Publication date: Available online 13 May 2017
Source:Clinical Neurology and Neurosurgery
Author(s): Shyamal C. Bir, Anil Nanda, Devi Prasad Patra, Tanmoy Kumar Maiti, Cesar Liendo, Minagar Alireza, Oleg Y. Chernyshev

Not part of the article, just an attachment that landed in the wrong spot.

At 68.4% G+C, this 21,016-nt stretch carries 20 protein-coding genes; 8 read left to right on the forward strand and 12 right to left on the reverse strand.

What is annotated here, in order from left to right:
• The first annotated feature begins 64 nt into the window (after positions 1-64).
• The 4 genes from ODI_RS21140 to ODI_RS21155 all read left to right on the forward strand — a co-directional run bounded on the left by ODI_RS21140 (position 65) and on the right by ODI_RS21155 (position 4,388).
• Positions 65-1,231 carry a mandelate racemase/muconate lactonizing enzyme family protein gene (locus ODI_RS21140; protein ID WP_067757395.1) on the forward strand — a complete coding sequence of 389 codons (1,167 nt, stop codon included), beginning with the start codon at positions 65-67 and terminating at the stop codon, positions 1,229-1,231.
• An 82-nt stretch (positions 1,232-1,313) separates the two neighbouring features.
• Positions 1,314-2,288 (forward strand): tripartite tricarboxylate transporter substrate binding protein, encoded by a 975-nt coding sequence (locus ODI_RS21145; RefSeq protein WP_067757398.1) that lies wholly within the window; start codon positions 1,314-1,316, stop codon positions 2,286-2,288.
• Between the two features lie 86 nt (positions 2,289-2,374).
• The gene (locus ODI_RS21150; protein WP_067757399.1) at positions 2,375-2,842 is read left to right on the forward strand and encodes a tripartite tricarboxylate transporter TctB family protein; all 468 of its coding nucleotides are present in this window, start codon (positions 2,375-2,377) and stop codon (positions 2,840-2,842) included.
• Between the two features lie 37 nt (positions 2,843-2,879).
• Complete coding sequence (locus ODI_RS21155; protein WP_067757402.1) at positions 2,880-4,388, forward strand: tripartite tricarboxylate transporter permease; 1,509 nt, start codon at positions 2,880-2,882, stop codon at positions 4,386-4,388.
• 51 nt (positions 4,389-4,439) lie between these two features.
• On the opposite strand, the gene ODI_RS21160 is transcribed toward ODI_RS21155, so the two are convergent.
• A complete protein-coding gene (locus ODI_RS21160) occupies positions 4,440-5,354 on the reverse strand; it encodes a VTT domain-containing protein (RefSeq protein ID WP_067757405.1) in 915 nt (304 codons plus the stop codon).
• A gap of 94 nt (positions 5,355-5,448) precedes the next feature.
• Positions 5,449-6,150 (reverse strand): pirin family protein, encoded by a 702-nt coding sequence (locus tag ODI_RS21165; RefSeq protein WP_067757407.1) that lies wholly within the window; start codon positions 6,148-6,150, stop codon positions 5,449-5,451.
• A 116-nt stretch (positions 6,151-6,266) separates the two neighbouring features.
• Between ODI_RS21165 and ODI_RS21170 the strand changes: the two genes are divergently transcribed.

ObjectiveCervicogenic headache affects a significant portion of the entire population. This type of headache especially with atypical presentation is often hard to diagnose and manage since its etiopathophysiology is not been yet well understood. We have investigated the prevalence of cervicogenic headache with atypical presentation and discussed the etiology of it, and the outcome of surgical intervention on this type of headache in patients with cervical degenerative disease.Patients and MethodsRadiological and clinical data of 160 patients (from 2001 through 2016) were retrospectively reviewed. Significant differences between the groups were determined by chi-square test. Logistic regression analysis was performed to identify the predictors of unfavorable outcome.ResultsIn this study, 10% of the patients had atypical presentation of cervicogenic headache. In overall cohort, after surgical intervention, there was significant improvement in symptoms and pain control, whether the presentation is typical or atypical. Sixty-one percent of the patients had no complaints, and 90% of the patients were headache-free (p<0.0001). Sixty-nine percent of the patients were free of neck, shoulder and extremity pain, and visual analogue scale pain score was reduced by 7 points (pre-op, 8.4 vs. last follow-up, 1.5, p<0.0001). However, number of patients with reduced headache was significantly higher in the group with typical presentation of headache (90.1%) compared to group with atypical (80%) presentation, p=0.04. In this study, female gender, smoking, obesity and depression were identified as predictors of overall unfavourable outcome. In addition, in a separate analysis, smoking and depression were revealed as risk factors for persistent headache.ConclusionsA notable portion of patients with cervicogenic headache can have an atypical presentation mimicking a primary type headache. However, cervicogenic headaches with atypical presentation can be difficult to diagnose and manage at the initial visit of the patients. Etiopathophysiology of this type of headache could be explained by the theories including discogenic, convergence and sensitization-desensitization theories. When cervicogenic headache is accompanied with CDD, performing ACDF or laminectomy would be the treatment of choice. Surgical intervention can also relieve the accompanying neck, shoulder and extremity pain with minimal complications. Lastly, outcomes of surgical intervention depend on the patients’ morbidities including obesity, smoking and depression.
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